“My father simply tore his shirt and said ‘My son is dead.’ He sat shiva for me [observed the traditional seven-day mourning period]. He didn’t want to hear a word about me. He erased my phone number. He blamed my mother for the fact that I made the change because she always encouraged me to look ahead, to go to Tel Aviv, to develop myself," she recalls. "She knew that in Kiryat Shmona it’s impossible to develop, in terms of employment, and also emotionally and socially.”
Eleven months passed without Ederi and her father speaking or even exchanging a message. The two had been accustomed to talking three times a day, every day. During that period she even tried to commit suicide. An uncle urged her father to see his new daughter. He pulled out a picture of her from Instagram and her father was amazed to discover that he didn’t recognize the person who had been his son. At a family get-together a few days later, there was a sulha (reconciliation).
“I arrived the most me in the world,” Ederi says, describing the encounter at her brother’s house in Rosh Ha’ayin, along with the rest of their nuclear family. “I didn’t hide my femininity for a moment. I had manicured fingernails, I came with a midriff top, tight jeans, cool boots. I didn’t hide for a moment. So he’d understand that I was into it.
“He saw me and immediately hugged me. He stammered a little at first. I told him that he should talk to me any way he wants. I told him that I had found work and he asked how it was going to be. I explained the process to him and said things would only get better. We went out for a Friday meal and I already felt that I really fit in. Slowly but surely my father and I became close, and today we’re better friends than ever. He admired me in a way that is indescribable. One day he came to my home unexpectedly and bought me an electric scooter, and said: ‘This is for the time when we weren’t in contact and I couldn’t pamper you.”
After she came out, Ederi’s Instagram page began to arouse the interest of fashion influencers. She herself took a styling course at the Shenkar College of Engineering and Design and a sewing course at Studio 6B. At first she was photographed for indie productions and later received commercial offers too. She modeled in Castro’s LGBTQ campaign two years ago, participated in a Keds fashion shoot and became the Israeli face of an international campaign launched by cosmetic giant DAB, which focused on new models of beauty.
About a month ago she participated in Reebok’s Pride campaign, part of whose proceeds will be sent to the Israel Gay Youth organization.
“I know I’m not beautiful,” says Ederi, comparing herself to what she sees as the model of beauty being sought today in the Israeli market. “Nor do I want to be beautiful. But I know that I’m unique. People often tell me that I’m amazing, but I know that that’s not true. What I consider beautiful is [Israeli supermodel] Bar Refaeli.
Not a victim
“To me being unique is much more than being pretty. That’s why I didn’t get overly involved with injections and so on. I could also fly to Thailand and do face peeling and injections and be like a painting – but I’m not interested in being a painting. I paint myself the way I want.”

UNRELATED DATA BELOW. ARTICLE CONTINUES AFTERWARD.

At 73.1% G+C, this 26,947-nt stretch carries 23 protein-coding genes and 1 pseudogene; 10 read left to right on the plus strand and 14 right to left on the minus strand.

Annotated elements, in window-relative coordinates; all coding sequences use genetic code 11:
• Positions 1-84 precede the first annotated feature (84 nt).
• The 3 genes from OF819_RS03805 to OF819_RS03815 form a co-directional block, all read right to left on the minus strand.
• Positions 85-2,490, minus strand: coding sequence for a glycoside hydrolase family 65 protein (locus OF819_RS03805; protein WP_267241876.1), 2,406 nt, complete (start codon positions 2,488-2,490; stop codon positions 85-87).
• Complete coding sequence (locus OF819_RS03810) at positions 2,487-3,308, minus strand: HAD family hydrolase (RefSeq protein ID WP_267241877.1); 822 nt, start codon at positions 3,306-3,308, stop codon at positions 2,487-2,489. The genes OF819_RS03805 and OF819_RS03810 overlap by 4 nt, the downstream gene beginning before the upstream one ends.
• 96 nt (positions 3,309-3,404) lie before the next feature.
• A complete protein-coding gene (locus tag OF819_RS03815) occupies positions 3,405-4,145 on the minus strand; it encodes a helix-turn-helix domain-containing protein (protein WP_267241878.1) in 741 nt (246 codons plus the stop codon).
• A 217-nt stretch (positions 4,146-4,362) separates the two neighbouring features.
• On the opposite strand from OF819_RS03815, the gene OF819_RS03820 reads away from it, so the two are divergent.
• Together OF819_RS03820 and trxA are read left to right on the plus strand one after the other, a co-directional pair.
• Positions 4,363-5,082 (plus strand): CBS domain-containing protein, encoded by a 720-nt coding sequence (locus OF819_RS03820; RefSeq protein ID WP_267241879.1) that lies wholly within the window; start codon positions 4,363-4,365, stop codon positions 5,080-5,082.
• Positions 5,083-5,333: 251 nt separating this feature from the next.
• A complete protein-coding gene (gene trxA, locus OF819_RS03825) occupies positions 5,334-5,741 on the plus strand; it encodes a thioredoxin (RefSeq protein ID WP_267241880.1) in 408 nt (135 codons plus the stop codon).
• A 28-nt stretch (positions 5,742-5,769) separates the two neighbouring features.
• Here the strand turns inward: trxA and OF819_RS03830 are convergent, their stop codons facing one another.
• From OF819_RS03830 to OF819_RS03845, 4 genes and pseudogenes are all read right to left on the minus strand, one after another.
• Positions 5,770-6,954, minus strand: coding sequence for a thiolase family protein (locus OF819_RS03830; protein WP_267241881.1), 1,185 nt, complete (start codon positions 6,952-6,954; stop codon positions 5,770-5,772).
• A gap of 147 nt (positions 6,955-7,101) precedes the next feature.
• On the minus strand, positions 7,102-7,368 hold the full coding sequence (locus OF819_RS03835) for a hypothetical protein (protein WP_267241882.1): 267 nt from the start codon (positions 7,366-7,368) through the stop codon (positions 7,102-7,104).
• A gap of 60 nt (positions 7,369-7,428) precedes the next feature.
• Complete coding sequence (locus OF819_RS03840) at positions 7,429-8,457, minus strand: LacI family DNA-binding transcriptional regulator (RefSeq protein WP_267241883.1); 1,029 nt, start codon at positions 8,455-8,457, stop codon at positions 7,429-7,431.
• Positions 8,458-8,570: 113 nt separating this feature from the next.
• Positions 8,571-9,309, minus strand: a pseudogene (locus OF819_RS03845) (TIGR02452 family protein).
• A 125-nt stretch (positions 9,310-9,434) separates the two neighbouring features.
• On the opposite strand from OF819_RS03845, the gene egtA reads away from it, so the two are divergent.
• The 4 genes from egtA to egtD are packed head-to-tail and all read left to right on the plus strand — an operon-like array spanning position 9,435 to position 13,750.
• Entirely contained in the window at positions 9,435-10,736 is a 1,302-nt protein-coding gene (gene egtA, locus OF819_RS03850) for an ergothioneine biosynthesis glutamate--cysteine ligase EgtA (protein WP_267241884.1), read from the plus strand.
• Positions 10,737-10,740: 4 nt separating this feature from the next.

In recent weeks she has been working at the Sweetweet advertising agency, a job she got after many rejections. “Sometimes people rejected me because I’m a transgender woman and sometimes because I’m hard of hearing,” she explains.
But it's evident that Ederi has absolutely no feeling of victimization. Despite the employment challenges, the independence she has won and the good friends she has gathered around her have helped her, for example, to avoid entering the world of prostitution.
Ederi: “I was told that women can earn 60,000 shekels ($17,500) a month, at least that’s how it used to be, and in a second you can have operations and fulfill yourself. But I told myself that I don’t have to do a full sex-change operation in order for someone to look at me as a woman. I get up in the morning, look at myself in the mirror, and see myself as a woman for all intents and purposes. Moreover, I see myself as more of a woman than a woman. Unequivocally. The moment that I have that feeling, that’s it. I don’t need external confirmation.”
She adds that she isn’t criticizing her girlfriends who work in prostitution, and totally understands how lucky she is: “Even when I didn’t work for half a year and was unemployed, my friends took care of me in the craziest way possible. And of course my parents too, who are there for me to this day. After all, it’s impossible to survive in Tel Aviv from a National Insurance grant. It’s a pittance.
"Being surrounded by friends and family is the thing that saved me. I don’t judge the transgender woman who are drawn into it [prostitution], because most of them came from a family that doesn’t accept them and their surroundings aren’t supportive. There isn’t a day when I don’t thank God for my friends. I often tell them that I am who I am thanks to them.”